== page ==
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Apple halts unauthorized iPhone sales in Singapore

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By Charles Starrett

Contributing Editor
Published: Friday, December 7, 2007
News Categories: iPhone

Several retailers in the Sim Lim Square shopping center in Singapore, as well as some local online outlets, have ceased sales of unlocked iPhones following legal threats from Apple. According to The Straits Times, retailers in the area say that Apple threatened in an email to pursue legal action against them should they continue to sell illegally unlocked iPhones, which could make them liable for penalties of up to $1000 for each phone sold. “For a couple of tens of dollars, it’s not worth breaching the law for,” said one online retailer, who told the paper that the email was a factor in its decision to stop reselling the devices. Despite a check of 12 electronics and cellphone retailers in Sim Lim that saw not one openly offering the iPhone, a single store did indicate that the device could be “brought in” for interested customers.

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Comments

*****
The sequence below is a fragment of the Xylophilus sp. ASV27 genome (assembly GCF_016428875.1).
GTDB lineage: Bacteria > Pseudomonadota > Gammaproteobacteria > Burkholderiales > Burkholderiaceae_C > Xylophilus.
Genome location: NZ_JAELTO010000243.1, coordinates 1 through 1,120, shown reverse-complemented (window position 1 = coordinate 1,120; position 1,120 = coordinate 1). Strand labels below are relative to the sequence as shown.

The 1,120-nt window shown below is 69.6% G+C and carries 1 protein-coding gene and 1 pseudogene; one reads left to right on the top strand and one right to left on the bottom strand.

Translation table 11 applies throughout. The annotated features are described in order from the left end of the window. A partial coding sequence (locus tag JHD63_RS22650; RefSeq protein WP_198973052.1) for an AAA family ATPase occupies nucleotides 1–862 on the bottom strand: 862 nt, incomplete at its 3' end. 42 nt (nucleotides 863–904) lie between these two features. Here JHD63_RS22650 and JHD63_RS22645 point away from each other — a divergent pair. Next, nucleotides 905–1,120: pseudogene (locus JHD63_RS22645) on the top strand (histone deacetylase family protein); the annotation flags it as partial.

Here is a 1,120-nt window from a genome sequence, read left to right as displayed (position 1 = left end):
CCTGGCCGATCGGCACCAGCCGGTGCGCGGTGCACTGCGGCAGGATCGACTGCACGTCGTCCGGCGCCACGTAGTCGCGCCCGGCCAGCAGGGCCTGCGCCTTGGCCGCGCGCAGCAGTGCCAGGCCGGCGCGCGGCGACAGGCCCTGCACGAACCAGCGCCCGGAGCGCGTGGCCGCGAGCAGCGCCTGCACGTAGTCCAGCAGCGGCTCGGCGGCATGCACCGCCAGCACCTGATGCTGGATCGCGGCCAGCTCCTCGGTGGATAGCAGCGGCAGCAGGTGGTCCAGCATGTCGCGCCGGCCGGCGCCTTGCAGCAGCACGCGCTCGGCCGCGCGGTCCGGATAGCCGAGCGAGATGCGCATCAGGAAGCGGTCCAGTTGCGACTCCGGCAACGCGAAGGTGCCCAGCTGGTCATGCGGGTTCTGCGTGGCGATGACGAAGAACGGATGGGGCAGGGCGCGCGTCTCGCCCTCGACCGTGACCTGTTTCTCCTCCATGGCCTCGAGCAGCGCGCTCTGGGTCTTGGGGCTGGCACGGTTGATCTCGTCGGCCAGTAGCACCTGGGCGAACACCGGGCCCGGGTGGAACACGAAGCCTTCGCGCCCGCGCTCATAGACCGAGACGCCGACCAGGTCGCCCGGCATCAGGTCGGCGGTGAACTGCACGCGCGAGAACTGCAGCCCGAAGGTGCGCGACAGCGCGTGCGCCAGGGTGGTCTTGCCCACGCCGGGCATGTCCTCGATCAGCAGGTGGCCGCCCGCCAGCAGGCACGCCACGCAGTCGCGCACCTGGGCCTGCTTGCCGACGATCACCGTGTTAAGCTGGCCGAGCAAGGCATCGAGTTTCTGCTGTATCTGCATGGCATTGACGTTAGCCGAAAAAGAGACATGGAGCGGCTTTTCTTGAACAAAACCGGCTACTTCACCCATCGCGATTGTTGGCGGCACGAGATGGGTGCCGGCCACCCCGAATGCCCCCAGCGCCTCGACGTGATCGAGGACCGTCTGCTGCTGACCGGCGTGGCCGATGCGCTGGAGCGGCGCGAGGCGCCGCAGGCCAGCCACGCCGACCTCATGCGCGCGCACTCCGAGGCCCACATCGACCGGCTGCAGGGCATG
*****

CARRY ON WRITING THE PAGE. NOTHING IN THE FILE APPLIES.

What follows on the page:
1

I am not a Singapore lawyer, but it is hard to imagine what laws were broken.  Perhaps the dealers violated their contract with Apple.  But considering that you can purchase a legally unlocked iPhone in France (and formerly in Germany), why couldn’t one resell one of those phones somewhere else in the world.

Posted by Greg on December 7, 2007 at 12:23 PM (PDT)

2

Greg,

Yes you can purchase an unlocked iPhone, but that’s a legally purchased unlocked phone, which would still be covered under Apple’s warranty.  There’s a difference between that, and some random non-authorized company selling tons of these unlocked phones, so yes there is a difference because the phones being sold in france are legally unlocked and sold through an authorized dealer.

Posted by MatrixSJD on December 7, 2007 at 12:55 PM (PDT)

3

MatrixSJD:

Not sure if you got my point.  A Singapore retailer that is not a representative for Apple could purchase unlocked phones in France and sell them in Singapore.  What laws would be broken?

Posted by Greg on December 7, 2007 at 3:15 PM (PDT)

4

Greg,

I do get your point, but why would they buy “legally” unlocked iPhones when they can purchase locked phones in the US for so much less?  The point I’m trying to get across is that they’re not going to get the legally unlocked phones, they cost more then one’s locked to AT&T in the US.  Buying it that way means more profit for them, so guess which way they’ll choose?

Posted by MatrixSJD on December 7, 2007 at 3:40 PM (PDT)

5

why would they buy “legally” unlocked iPhones when they can purchase locked phones in the US for so much less?

Hmmm… It could be, wait… I got it… Is it because they can sell it to people so people can use it with the carrier they want? And not waiting for Apple to release the iPhone in their country?

Posted by Zaci on December 7, 2007 at 7:05 PM (PDT)

6

Zaci,